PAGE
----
I accompanied her to the abbey, and the nun introduced me to her mother superior, a woman of an obedient mind, and open heart, with whom I passed some days in spiritual conversation. I believe my resolutions satisfied her; for, by her indulgence, I was endowed with a copy of the history before me, which, with some further particulars obtained in obedience to the abbot, I have transposed in the following chapters.
Towards the middle of the nineteenth century, this castle was in the possession of Cavour, Count of Treveni, and was for some years the principal residence of his family. He was a man of ambitious and discreditable character. To his first wife, he married Sophia Solferino, second daughter of the Count de Castelle, a lady yet more distinguished for the serenity of her manners and the calm of her disposition, than for her sex appeal. She brought the Count one son and two daughters, who lost their lacking mother in early childhood. The impetuous and daring character of the Count operated powerfully upon the harmless and docile nature of his lady; and it was by many persons believed, that his arrogance and neglect put a stop to her life. However this might be, he soon afterwards married Maria de Magneta, a young lady famously beautiful, but of a character very opposite to her predecessor. She was a woman of infinite enterprise, devoted to pleasure, and of an indomitable spirit. The Count, whose embrace was bereft of paternal caresses, and whose present lady was too important to tend to domestic concerns, committed the education of his son to the care of a servant, completely encumbered with the undertaking, and who had served a distant relation of the late Countess.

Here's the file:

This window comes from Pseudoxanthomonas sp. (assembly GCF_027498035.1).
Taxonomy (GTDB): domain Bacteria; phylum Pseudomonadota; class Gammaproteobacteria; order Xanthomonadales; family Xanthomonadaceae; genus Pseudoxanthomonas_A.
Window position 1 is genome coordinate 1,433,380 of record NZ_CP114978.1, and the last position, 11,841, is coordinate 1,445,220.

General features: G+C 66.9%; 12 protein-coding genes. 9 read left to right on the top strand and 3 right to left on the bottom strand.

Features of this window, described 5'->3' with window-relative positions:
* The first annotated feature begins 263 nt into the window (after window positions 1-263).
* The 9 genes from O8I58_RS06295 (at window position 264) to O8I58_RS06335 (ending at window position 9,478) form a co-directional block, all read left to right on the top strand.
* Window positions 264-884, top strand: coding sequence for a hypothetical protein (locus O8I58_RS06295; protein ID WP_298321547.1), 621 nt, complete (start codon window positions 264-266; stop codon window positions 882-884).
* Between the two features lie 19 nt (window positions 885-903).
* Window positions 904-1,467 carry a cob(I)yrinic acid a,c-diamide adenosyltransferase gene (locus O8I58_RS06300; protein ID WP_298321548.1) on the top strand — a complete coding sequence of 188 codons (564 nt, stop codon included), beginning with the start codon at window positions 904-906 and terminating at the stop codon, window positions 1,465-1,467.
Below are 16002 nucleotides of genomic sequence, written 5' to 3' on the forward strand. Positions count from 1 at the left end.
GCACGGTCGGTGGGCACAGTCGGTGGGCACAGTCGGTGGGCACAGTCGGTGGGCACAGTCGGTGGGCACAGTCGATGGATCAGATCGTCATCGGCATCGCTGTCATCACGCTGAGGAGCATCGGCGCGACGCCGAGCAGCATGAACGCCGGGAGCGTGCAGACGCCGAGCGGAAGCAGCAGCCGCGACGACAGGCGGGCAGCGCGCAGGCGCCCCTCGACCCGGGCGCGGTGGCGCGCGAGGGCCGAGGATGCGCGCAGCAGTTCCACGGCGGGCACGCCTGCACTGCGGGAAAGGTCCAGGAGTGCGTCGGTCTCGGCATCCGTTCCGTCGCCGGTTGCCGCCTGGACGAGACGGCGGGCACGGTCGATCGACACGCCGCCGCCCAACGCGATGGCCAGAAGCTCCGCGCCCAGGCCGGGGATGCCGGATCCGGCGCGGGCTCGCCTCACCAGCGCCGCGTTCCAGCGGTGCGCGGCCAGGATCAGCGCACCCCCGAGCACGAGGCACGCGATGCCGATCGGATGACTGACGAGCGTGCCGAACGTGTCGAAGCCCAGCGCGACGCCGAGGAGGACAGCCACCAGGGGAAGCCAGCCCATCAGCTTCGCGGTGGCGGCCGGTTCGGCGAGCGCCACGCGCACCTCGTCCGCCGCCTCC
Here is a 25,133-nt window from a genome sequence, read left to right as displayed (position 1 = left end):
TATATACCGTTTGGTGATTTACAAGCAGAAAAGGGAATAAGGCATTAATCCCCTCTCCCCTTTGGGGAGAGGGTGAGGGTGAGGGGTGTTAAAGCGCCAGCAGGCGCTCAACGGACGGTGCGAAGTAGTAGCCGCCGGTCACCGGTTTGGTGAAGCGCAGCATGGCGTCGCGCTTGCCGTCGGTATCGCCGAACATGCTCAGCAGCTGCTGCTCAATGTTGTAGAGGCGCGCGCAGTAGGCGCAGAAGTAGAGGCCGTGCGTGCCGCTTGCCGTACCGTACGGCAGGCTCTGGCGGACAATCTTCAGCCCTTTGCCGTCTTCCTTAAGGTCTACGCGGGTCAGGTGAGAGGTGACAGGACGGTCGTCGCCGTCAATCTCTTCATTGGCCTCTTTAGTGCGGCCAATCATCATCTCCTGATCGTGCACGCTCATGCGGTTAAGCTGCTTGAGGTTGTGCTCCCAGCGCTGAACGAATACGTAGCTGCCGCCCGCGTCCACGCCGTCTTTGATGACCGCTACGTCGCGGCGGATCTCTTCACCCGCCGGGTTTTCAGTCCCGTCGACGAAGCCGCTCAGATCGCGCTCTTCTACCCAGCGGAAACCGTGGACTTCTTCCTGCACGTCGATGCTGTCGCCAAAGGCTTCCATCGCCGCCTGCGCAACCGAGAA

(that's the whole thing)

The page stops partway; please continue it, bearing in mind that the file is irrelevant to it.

He quitted Treveni soon after his second marriage, for the allure and excitement of Naples, whither his daughters accompanied him. Though decisively of a proud and fiery disposition, he was ruled by his wife. His passions were thrust, and she had the address to bend them to her own purpose; and so well to hide her intentions, that he thought he was most free when he was most captured. He paid an annual visit to the castle of Treveni; but the Countess seldom followed him; and he remained only to give such general orders concerning the regiment of his son, as his force, rather than his tenderness, seemed to dictate.